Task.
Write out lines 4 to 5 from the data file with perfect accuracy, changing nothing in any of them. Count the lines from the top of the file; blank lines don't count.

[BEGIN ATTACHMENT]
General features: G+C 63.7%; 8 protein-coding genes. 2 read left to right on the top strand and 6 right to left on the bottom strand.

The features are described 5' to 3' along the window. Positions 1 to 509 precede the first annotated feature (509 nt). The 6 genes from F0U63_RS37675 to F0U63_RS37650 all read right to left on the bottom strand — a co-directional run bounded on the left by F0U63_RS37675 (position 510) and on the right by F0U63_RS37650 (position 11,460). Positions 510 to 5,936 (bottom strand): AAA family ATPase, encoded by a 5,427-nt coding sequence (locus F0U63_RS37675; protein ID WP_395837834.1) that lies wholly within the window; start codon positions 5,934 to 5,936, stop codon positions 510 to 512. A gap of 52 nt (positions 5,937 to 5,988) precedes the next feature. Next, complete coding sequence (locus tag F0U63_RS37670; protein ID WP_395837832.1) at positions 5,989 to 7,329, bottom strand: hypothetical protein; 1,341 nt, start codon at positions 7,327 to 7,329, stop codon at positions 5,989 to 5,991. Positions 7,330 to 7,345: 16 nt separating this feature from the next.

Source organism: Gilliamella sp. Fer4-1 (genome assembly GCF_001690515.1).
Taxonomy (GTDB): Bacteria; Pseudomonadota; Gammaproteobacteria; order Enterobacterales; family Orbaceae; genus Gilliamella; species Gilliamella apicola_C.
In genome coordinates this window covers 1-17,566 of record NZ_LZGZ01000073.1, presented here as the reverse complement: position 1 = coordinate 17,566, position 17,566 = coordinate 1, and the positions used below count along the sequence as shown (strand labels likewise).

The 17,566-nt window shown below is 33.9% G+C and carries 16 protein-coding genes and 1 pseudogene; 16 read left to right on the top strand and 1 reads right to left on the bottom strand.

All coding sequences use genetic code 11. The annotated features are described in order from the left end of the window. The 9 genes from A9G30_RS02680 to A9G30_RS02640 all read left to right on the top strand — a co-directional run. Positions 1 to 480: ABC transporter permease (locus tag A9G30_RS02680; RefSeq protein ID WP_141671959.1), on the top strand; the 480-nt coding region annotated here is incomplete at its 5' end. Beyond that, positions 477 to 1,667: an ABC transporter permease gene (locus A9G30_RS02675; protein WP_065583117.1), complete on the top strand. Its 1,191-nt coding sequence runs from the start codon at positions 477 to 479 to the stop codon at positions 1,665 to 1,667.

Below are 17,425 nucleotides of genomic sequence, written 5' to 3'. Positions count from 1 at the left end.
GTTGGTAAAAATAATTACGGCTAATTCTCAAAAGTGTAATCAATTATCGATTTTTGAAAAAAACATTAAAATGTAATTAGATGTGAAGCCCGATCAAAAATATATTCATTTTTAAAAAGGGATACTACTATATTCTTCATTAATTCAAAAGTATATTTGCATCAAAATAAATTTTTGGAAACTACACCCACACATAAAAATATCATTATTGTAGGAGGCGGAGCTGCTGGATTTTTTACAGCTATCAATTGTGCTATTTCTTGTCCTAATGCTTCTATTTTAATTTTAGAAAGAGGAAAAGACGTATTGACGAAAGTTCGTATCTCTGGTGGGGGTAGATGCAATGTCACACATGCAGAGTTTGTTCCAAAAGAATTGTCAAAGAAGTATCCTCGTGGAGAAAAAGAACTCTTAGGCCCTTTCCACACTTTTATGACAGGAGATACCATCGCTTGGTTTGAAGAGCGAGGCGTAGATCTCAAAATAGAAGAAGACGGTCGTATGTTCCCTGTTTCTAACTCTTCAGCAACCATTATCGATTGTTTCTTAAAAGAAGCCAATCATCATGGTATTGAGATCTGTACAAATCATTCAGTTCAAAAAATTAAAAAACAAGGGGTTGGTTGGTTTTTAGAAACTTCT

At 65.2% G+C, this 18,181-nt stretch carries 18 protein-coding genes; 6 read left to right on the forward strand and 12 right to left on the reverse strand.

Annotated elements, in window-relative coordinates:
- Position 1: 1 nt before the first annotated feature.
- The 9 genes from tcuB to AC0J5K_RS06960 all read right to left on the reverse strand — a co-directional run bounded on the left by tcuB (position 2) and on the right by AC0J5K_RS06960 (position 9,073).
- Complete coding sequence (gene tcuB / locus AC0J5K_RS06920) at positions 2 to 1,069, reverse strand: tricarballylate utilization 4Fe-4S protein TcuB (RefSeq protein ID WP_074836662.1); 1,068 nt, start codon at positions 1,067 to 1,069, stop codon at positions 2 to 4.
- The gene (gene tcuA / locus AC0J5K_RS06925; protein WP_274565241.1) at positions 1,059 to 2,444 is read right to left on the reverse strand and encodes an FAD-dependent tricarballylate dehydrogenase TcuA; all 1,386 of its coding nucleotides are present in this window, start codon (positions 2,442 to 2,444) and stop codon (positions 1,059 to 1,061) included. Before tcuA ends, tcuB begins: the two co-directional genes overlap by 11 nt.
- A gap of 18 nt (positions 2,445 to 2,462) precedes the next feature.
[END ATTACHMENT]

Taxonomy (GTDB): Bacteria; Pseudomonadota; Gammaproteobacteria; order Enterobacterales; family Orbaceae; genus Gilliamella; species Gilliamella apicola_C.
In genome coordinates this window covers 1-17,566 of record NZ_LZGZ01000073.1, presented here as the reverse complement: position 1 = coordinate 17,566, position 17,566 = coordinate 1, and the positions used below count along the sequence as shown (strand labels likewise).